If you’re already building your reputation or you’re thinking about it for 2021, here are six trends I think we’ll see more of this year.

1. Building their reputation = risk management…

When you get to the heart of it, building your professional reputation is a risk management strategy. If you’re on your way to the c-Suite, leading a growing business or looking to establish a boardroom career, being known by the right audiences stands you apart from your peers. If you’re a CEO, telling your and your organisation’s story and sharing wins and learnings means you build your profile in front of potential clients and partners and you’re a better leader of your people. The same goes if you’re an entrepreneur or business owner, especially if you’re building a business you eventually plan on selling.

Traditional networking has its place, but on its own isn’t enough. And no matter what your close network says about you, when it comes to engaging stakeholders and prospects, your internet reputation and what the media says about you trumps your personal reputation – especially when something goes wrong.

What Google says about you matters.

2020 has obviously been a hard year for many companies and professionals. Many employees have been made redundant or had their hours and salary reduced. Some industries have been devastated (travel, retail, hospitality…) and competition is increasing in others. So, as a business or as a professional how do you stand yourself apart when competition is stronger than ever? You build your reputation.

2. Being more human

​When Covid blurred the lines between work and home we gained insight on how our colleagues and leaders live and work that had previously been private. Leading a company from your dining table like so many execs? On Zoom while your children home-school in the next room? We all saw that. What #WFH showed us last year is (for the most part) that as long as we lead well, be a good human and do what needs to be done, the rest doesn’t matter. We’ll continue to see more like this as leaders now know it’s ok to be more human because it’s authentic and honest.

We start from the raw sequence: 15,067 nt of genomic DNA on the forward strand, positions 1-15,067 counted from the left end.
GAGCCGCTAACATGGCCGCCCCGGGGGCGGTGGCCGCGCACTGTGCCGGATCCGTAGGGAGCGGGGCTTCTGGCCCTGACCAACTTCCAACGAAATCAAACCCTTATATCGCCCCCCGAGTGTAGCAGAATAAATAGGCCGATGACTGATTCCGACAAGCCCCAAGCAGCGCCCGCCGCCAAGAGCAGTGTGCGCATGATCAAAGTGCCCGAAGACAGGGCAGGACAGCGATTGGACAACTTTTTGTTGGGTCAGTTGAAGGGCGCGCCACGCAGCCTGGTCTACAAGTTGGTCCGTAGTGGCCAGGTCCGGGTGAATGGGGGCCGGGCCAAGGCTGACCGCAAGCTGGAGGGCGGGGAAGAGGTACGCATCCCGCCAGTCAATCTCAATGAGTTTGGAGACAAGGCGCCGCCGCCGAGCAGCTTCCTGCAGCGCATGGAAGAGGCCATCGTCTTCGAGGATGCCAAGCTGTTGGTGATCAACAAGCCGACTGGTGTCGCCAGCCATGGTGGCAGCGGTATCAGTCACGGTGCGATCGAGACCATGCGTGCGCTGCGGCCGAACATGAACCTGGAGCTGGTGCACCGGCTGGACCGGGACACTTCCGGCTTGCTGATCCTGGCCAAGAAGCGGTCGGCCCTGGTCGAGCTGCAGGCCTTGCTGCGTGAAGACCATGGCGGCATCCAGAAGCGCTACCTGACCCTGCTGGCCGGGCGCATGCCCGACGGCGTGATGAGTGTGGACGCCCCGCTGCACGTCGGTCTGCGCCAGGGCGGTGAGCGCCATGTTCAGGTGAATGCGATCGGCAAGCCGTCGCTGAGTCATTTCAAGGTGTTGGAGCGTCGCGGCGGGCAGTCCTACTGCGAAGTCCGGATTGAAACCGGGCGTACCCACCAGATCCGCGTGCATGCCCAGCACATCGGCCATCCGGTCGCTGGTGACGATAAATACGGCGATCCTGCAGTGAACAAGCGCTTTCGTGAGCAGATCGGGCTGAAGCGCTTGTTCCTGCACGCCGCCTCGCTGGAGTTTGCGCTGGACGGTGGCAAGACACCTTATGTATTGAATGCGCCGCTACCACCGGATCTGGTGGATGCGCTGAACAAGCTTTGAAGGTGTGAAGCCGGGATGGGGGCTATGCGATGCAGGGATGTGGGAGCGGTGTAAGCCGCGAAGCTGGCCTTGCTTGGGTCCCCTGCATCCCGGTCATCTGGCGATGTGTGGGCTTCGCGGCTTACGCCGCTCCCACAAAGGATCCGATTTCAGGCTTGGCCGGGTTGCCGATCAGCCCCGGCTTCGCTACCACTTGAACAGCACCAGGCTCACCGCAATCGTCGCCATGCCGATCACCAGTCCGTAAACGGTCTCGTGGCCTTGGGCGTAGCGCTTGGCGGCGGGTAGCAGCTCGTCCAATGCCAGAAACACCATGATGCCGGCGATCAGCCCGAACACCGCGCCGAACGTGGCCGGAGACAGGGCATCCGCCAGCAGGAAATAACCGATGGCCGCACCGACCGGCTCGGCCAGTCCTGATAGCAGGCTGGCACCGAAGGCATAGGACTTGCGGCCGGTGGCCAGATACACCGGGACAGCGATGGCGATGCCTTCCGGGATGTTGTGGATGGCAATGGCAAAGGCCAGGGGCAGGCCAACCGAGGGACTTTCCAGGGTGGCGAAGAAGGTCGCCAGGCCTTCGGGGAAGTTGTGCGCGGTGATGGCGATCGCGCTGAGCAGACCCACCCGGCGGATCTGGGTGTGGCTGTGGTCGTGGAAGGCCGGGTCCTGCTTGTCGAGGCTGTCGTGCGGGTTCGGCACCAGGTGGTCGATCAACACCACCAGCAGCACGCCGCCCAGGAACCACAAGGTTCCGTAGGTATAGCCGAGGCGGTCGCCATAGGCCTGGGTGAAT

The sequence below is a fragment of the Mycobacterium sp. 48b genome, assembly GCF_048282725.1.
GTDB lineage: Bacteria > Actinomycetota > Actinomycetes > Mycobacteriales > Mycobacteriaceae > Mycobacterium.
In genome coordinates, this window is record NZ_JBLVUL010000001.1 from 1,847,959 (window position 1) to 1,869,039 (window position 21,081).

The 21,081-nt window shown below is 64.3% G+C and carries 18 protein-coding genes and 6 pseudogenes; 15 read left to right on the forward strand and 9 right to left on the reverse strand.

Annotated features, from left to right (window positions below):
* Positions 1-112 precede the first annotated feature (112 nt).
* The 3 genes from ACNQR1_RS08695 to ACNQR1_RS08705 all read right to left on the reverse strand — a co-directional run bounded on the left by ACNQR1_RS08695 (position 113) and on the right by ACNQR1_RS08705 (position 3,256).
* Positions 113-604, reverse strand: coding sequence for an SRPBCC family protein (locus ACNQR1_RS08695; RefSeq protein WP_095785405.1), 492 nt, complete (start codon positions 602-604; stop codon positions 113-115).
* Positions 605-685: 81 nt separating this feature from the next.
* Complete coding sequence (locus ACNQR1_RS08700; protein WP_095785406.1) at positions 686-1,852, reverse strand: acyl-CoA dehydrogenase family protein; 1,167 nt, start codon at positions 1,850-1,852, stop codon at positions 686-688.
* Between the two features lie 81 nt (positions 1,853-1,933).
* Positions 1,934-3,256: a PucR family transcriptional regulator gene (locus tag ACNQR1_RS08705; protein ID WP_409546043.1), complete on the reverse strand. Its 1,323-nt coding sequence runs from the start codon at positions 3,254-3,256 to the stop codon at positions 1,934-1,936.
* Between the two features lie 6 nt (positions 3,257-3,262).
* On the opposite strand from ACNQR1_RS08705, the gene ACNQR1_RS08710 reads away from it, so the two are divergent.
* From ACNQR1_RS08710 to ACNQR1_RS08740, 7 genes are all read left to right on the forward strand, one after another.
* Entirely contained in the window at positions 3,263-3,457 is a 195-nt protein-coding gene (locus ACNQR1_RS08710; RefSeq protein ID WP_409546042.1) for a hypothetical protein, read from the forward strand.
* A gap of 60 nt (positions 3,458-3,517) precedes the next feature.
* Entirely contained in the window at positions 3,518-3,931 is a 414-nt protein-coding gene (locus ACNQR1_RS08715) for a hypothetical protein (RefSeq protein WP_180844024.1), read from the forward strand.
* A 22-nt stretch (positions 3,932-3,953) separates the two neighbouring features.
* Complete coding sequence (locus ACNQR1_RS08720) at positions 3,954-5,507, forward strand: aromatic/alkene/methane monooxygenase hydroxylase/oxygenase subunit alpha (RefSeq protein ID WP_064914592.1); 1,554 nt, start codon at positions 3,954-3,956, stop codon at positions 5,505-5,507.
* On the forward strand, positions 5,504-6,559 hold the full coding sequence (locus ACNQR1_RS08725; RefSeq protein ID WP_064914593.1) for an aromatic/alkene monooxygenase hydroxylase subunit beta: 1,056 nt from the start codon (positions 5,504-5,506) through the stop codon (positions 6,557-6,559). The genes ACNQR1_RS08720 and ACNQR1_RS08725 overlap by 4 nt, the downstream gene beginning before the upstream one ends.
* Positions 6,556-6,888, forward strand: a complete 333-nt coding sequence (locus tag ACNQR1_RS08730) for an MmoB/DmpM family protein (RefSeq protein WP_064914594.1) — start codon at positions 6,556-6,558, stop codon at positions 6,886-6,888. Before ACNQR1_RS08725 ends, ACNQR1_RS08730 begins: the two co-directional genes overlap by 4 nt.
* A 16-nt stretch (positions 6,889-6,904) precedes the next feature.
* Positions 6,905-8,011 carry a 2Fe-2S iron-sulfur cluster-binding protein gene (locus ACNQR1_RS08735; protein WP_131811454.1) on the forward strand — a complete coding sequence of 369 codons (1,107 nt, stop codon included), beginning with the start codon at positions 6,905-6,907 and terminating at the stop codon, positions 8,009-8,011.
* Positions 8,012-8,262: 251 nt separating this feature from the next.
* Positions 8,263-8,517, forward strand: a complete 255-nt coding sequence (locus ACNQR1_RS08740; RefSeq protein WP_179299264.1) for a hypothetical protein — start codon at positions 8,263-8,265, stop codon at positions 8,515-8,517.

Working from home allowed us to be more human.

3. More empathy and value

​In line with being more real about who we are, we’ll also continue to see leaders show more empathy and use their leadership position to deliver value when it comes to building their reputation. Leaders will of course share the wins, but more leaders will share the lessons learned from losses, share the glitches in projects that delivered for the business but weren’t without kinks, and they’ll also share their expertise so that stakeholders can learn from them. 

4. You control the message

Trump’s presidency is the most recognised example of how a leader can use social media as a publishing platform to communicate their message. We sawmore leaders doing the same in 2020 and it will continue to increase this year. For a more local example of leaders doing this, Grocon CEO Daniel Grollo’s use of LinkedIn to tell Grocon’s side of the story in their legal battle with Infrastructure NSW is impressive. A seven-year legal battle with iNSW led Grocon to appoint administrators in November and Grollo used LinkedIn to tell his story to his 14,000 followers.

Grocon CEO Daniel Grollo used LinkedIn to share information about the company’s legal battle with iNSW.

5. Picking the right platform and content for you